The actual perl command should be changed slightly to:
perl -pi'orig_*' -e 's/<text:alphabetical-index-mark
After [[:alpha:]]*" the \/> needs to be added to remove the "/>" ending of
the XML tag - otherwise it seems to work fine.
The full blown shell script you sent me (I don't see it here on the forum
for some reason) needs to be modified in the same way of course.
I used [A-Za-z] instead of the [:alpha:] that you used because some systems
don't respect that substitution syntax (I can't remember what it's called),
which limits things just a bit, but a comment might be added to take care of
that - the [:alpha:] syntax, again, is probably a little easier to
understand for those not familiar with grep, sed and their relatives.
You should post the shell script, as it is probably easier to use (?) for
some folks than my simple sed command, since it takes care of hand-holding,
locating the right directories and so forth.
Of course, I hope some of the LibreOffice developers will incorporate the
option and capability to remove old markers when an index is regenerated,
and "fix" the generator so that it doesn't add additional markers to the
same word when updating takes place. (It doesn't always do that, but I
haven't figured out the exact conditions when it does).
So - good work.
View this message in context:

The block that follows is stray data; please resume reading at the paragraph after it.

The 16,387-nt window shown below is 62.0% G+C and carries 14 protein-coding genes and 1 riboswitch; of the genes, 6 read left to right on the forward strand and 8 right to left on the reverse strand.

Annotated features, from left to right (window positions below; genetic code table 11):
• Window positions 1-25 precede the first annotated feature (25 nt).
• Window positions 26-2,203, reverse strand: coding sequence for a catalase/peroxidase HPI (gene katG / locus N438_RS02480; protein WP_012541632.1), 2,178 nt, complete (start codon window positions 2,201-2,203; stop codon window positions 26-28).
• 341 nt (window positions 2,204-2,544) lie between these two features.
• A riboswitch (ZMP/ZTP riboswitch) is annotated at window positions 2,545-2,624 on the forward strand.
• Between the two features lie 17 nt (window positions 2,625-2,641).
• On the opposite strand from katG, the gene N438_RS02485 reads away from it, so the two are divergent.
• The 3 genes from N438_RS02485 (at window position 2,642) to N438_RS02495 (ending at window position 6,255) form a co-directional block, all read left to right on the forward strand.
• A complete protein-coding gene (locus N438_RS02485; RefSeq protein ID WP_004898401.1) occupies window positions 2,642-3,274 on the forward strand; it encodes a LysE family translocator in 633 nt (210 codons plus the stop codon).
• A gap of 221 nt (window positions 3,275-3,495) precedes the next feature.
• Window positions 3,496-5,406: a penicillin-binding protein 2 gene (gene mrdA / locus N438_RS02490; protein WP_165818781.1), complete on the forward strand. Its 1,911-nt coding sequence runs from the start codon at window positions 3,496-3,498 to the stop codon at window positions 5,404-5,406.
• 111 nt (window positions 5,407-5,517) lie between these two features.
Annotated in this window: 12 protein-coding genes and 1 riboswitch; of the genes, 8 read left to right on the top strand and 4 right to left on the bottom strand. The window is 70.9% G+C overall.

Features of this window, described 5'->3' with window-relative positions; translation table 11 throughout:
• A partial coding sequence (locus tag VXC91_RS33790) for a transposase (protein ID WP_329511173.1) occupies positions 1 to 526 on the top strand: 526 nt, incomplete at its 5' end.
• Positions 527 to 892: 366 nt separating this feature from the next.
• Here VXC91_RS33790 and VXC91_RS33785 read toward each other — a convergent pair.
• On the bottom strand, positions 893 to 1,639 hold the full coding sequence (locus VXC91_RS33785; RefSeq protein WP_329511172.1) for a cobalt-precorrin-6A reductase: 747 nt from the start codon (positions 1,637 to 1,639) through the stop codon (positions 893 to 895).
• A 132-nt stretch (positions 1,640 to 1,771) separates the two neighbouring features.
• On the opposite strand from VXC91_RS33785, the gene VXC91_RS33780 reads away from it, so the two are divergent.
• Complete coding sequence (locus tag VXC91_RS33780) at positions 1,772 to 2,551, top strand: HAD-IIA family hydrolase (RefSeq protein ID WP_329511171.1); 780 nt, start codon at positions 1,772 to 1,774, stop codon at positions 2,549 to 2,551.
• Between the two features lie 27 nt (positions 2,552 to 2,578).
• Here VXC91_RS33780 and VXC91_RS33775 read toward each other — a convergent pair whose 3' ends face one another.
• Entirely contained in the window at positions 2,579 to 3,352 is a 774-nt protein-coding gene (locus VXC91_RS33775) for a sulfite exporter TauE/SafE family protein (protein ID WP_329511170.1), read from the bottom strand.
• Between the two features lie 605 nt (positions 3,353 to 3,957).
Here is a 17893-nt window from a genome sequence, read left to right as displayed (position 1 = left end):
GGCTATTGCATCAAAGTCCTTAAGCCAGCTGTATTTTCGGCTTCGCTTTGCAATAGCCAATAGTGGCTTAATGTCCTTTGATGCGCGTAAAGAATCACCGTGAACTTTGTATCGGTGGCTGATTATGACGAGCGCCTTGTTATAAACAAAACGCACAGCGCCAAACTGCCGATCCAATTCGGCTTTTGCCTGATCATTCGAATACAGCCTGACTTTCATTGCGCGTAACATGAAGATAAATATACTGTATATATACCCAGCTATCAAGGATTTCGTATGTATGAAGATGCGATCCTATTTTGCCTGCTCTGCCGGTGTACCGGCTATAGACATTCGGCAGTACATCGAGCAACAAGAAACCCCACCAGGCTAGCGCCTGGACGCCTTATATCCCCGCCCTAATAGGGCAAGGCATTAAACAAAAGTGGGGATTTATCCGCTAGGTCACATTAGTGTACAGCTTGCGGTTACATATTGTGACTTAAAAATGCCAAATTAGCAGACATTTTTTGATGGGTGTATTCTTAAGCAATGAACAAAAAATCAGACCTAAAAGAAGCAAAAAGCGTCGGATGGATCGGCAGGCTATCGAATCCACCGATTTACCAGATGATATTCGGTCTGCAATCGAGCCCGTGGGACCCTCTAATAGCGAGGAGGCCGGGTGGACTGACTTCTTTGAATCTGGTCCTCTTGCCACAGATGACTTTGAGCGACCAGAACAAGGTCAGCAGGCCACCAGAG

Sent from the Users mailing list archive at Nabble.com.
To unsubscribe e-mail to: firstname.lastname@example.org
Posting guidelines + more: http://wiki.documentfoundation.org/Netiquette
List archive: http://listarchives.libreoffice.org/global/users/
All messages sent to this list will be publicly archived and cannot be deleted
Impressum (Legal Info)
: Unless otherwise specified, all text and images
on this website are licensed under the
Creative Commons Attribution-Share Alike 3.0 License
This does not include the source code of LibreOffice, which is
licensed under the Mozilla Public License (MPLv2
"LibreOffice" and "The Document Foundation" are
registered trademarks of their corresponding registered owners or are
in actual use as trademarks in one or more countries. Their respective
logos and icons are also subject to international copyright laws. Use
thereof is explained in our trademark policy